Depression doesn’t care if you’re rich or famous, poor or homeless.

It doesn’t care if you’re ordinary or superlatively gifted.

Depression cuts across social economic status, is found in every culture and in every country around the world.

It drapes itself over men, women and children - and thinks nothing of how it decays your mind, siphons your soul and crushes the glimpse of possibility, hope and freedom at every turn.

Depression is not an experience that fades with the next sunrise or can be shaken off with a newfound attitude. It won’t be cured by tough-love. Or rectified by ignoring it. And if you try to minimize its wrenching hold on your health, it’ll root itself even deeper. Depression can’t be willed away either. And it can’t be ranked alongside adjectives like blue, sad, dejected, down, melancholy or unhappy. Depression demands you to see it for what it truly is – an illness. A beast.

I know depression because I’ve battled it my entire life. Depression was a longstanding childhood illness that left me in chronic despair and frighteningly unaware of the effects of its grinding misery. Even when I attempted suicide at age 19 with a handgun, it didn’t occur to me that my thoughts of dying were rigid or shortsighted. It felt right. It felt comforting. It wasn’t a selfish choice or a selfless act. I was in deep emotional and physical pain and found a way to make it stop. But of course, it wasn’t a healthy choice. I was making that decision from a skewed reality.

Though suicide is the most preventable kind of death, over 3000 people die by suicide each day. That’s more than all the deaths of children and adults caused by accidents, wars and homicides around the world – combined. Another way to grasp the enormity of depression’s grip is that every 40 seconds someone dies by suicide. And every 41 seconds, loved ones try to make sense of it all. 

What I’ve come to know from my depressive episodes as a trained psychologist is how the illness of depression distorts thinking. Of all that depression does, this is the worst of the worst. The danger arrives when the neurobiology of the illness slows the executive functioning of the brain’s frontal lobes, areas responsible for problem solving and judgment. This causes reasoning and possibility to fade. This is when all hope is lost. Where a momentary impulse sets into motion life-ending actions. The corrosive effect of depression is what makes it one of the most lethal of psychological disorders. Upwards of 20% of people with severe depression die by suicide.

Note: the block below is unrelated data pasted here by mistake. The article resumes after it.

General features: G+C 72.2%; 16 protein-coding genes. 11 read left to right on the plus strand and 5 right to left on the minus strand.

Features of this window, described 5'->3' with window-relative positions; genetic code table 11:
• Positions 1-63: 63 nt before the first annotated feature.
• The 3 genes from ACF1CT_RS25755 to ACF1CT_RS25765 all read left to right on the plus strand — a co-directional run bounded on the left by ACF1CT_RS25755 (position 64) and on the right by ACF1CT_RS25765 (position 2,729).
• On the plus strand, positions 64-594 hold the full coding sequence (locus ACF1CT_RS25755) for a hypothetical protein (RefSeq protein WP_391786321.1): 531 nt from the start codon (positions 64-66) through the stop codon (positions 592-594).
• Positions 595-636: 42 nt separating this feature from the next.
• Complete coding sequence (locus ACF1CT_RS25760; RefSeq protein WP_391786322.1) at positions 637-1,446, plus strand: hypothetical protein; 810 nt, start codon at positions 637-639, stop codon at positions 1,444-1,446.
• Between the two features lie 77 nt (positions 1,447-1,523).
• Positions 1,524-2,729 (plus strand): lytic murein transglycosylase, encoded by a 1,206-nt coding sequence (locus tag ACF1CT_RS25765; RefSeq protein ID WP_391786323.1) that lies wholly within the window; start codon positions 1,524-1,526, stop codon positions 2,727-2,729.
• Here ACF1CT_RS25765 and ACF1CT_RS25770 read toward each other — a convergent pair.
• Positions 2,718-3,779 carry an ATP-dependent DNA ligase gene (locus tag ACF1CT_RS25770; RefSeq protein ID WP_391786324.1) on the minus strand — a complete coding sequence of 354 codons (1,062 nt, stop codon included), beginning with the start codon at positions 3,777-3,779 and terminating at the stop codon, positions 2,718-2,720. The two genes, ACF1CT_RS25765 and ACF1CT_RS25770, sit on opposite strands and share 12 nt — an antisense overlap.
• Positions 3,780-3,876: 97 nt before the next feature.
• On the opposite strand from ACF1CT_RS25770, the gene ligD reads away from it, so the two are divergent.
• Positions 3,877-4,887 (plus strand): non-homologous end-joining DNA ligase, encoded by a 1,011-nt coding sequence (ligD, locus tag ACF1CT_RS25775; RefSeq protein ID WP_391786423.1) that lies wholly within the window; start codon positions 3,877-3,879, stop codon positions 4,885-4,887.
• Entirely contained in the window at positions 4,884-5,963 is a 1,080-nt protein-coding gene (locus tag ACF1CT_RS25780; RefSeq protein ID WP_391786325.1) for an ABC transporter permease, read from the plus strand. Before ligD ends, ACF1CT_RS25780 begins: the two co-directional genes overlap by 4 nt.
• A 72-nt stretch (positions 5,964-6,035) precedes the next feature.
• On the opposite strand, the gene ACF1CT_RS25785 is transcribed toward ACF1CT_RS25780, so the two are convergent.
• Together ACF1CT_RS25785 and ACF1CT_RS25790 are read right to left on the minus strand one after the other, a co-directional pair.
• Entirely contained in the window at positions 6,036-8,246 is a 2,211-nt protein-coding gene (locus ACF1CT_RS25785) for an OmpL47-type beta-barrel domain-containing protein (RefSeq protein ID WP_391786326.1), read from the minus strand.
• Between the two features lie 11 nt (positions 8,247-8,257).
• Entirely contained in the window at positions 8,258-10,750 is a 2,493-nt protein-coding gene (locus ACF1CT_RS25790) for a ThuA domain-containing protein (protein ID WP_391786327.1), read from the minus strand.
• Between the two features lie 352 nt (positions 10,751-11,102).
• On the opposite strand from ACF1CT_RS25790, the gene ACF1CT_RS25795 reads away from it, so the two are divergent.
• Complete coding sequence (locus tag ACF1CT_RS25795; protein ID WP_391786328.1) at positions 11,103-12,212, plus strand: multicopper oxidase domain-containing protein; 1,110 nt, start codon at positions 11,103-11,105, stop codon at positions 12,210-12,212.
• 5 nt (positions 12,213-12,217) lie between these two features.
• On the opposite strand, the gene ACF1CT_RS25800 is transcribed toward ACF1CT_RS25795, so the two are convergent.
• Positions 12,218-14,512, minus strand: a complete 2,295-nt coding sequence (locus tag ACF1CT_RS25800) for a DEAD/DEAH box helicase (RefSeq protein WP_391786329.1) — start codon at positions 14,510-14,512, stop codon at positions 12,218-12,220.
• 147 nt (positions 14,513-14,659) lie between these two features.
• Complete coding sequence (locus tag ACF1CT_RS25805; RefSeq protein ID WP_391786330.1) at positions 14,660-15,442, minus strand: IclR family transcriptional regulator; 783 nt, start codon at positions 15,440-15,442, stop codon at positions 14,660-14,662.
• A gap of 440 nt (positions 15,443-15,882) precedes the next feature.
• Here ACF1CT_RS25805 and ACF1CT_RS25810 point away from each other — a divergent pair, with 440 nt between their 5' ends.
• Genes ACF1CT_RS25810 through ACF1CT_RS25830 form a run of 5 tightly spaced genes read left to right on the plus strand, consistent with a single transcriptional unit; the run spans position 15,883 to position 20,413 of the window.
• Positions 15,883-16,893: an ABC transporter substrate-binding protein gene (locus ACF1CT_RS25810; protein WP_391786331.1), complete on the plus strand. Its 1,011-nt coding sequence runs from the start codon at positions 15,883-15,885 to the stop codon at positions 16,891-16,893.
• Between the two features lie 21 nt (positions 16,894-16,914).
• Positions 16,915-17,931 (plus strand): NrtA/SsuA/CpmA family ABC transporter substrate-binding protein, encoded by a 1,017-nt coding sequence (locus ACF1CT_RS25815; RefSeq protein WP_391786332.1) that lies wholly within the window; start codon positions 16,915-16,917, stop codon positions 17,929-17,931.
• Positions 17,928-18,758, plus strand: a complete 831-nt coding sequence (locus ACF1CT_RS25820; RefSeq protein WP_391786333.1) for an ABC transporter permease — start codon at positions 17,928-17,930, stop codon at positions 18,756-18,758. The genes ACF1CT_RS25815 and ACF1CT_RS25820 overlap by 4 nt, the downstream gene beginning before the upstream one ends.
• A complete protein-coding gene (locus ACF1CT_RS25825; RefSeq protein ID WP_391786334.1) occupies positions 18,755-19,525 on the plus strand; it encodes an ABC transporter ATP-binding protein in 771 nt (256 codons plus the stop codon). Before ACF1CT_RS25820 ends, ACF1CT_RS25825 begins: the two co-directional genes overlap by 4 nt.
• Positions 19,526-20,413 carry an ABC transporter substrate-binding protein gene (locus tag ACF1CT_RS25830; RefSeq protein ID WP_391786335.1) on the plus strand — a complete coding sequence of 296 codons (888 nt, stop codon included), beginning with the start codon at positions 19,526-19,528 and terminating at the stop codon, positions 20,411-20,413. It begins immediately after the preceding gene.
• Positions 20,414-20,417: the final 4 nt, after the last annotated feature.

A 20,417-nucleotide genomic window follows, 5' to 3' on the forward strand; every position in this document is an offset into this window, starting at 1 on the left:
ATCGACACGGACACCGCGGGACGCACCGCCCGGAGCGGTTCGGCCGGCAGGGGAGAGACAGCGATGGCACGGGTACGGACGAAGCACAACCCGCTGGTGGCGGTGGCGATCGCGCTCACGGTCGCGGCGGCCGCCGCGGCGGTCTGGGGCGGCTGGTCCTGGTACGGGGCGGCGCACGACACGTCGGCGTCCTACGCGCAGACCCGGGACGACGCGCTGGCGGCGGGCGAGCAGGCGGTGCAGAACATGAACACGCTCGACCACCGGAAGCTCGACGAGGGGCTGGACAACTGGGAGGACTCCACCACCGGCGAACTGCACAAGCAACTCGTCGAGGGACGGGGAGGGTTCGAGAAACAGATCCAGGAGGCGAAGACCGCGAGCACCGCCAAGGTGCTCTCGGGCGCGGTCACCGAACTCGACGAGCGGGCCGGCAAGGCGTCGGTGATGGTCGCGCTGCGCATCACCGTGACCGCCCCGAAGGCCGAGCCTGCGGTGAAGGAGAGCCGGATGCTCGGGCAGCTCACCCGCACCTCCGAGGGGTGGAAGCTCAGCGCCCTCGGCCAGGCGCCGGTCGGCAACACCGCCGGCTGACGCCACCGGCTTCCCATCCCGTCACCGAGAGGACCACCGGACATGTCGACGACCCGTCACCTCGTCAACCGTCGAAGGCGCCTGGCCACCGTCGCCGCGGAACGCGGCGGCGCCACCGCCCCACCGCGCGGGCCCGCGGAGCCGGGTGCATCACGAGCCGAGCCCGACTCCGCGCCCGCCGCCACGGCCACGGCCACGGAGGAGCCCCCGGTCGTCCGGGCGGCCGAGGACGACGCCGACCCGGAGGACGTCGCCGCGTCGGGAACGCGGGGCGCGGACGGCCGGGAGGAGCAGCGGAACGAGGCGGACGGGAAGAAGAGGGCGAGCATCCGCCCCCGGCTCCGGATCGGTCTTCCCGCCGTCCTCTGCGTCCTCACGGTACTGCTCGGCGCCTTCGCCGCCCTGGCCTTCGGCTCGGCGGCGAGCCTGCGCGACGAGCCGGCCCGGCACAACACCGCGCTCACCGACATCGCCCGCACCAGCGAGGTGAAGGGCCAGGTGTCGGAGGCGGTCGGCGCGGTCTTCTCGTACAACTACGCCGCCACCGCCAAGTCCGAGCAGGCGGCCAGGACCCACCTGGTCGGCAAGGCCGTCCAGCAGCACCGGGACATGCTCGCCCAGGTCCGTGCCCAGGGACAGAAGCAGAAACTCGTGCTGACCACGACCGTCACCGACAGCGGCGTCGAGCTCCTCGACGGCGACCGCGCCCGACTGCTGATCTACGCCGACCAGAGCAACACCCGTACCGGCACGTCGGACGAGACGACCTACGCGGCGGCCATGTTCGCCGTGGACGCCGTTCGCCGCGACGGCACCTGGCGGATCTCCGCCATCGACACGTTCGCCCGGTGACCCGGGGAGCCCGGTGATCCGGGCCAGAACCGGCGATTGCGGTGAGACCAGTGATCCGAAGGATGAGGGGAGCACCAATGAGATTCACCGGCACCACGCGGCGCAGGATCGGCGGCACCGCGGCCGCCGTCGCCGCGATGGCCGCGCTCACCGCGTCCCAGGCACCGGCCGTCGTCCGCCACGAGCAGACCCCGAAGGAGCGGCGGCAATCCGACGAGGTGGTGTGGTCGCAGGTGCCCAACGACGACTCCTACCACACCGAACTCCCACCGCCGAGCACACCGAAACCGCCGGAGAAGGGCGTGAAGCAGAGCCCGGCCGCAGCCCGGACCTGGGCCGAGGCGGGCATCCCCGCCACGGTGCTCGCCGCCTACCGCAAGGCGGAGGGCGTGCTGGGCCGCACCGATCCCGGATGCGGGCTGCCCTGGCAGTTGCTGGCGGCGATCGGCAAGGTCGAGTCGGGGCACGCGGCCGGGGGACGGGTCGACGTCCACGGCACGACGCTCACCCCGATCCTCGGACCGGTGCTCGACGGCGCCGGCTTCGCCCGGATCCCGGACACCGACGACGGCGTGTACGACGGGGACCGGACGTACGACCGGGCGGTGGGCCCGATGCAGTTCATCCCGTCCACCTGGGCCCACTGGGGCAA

When someone like Robin Williams, a beloved icon, dies by suicide, it stuns and confounds. The collective experience is “How could this happen?” The truth is that the general public continues to remain uninformed about mental illness, but those of us who struggle with depression understand. We know that being funny isn’t the same thing as being happy. We know that while there are small personal victories, there are enduring struggles. And though sometimes we talk about our depression, we also mask its quiet agony.  

But what those of us who live with depression know all too well, is how lucky we are if we survive the beast.

And that we grieve, deeply, for those who don’t.

This is why I mourn for Robin Williams – and all of the other souls who die by suicide each day.


Dr. Deborah Serani is a psychologist and author of the award-winning books Depression and Your Child: A Guide for Parents and Caregivers and Living with Depression by Rowman & Littlefield.

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